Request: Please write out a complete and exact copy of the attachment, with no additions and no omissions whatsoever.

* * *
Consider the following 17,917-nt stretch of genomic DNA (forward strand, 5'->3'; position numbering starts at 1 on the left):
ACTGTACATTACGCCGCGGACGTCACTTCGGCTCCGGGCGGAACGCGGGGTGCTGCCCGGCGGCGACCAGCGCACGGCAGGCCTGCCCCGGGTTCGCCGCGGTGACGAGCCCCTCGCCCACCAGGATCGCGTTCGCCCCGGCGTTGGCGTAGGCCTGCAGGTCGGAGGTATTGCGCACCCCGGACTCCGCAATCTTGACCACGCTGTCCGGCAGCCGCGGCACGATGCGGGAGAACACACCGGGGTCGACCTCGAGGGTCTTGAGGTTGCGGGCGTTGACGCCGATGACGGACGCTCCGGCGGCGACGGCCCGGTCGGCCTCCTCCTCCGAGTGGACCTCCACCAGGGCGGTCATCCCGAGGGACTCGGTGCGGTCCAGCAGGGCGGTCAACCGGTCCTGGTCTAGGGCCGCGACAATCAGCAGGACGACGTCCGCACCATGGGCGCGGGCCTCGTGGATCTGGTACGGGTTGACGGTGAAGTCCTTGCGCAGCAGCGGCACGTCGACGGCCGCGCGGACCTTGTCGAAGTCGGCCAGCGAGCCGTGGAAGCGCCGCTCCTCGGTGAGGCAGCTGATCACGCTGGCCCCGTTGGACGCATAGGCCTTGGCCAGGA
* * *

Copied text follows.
Consider the following 17,917-nt stretch of genomic DNA (forward strand, 5'->3'; position numbering starts at 1 on the left):
ACTGTACATTACGCCGCGGACGTCACTTCGGCTCCGGGCGGAACGCGGGGTGCTGCCCGGCGGCGACCAGCGCACGGCAGGCCTGCCCCGGGTTCGCCGCGGTGACGAGCCCCTCGCCCACCAGGATCGCGTTCGCCCCGGCGTTGGCGTAGGCCTGCAGGTCGGAGGTATTGCGCACCCCGGACTCCGCAATCTTGACCACGCTGTCCGGCAGCCGCGGCACGATGCGGGAGAACACACCGGGGTCGACCTCGAGGGTCTTGAGGTTGCGGGCGTTGACGCCGATGACGGACGCTCCGGCGGCGACGGCCCGGTCGGCCTCCTCCTCCGAGTGGACCTCCACCAGGGCGGTCATCCCGAGGGACTCGGTGCGGTCCAGCAGGGCGGTCAACCGGTCCTGGTCTAGGGCCGCGACAATCAGCAGGACGACGTCCGCACCATGGGCGCGGGCCTCGTGGATCTGGTACGGGTTGACGGTGAAGTCCTTGCGCAGCAGCGGCACGTCGACGGCCGCGCGGACCTTGTCGAAGTCGGCCAGCGAGCCGTGGAAGCGCCGCTCCTCGGTGAGGCAGCTGATCACGCTGGCCCCGTTGGACGCATAGGCCTTGGCCAGGA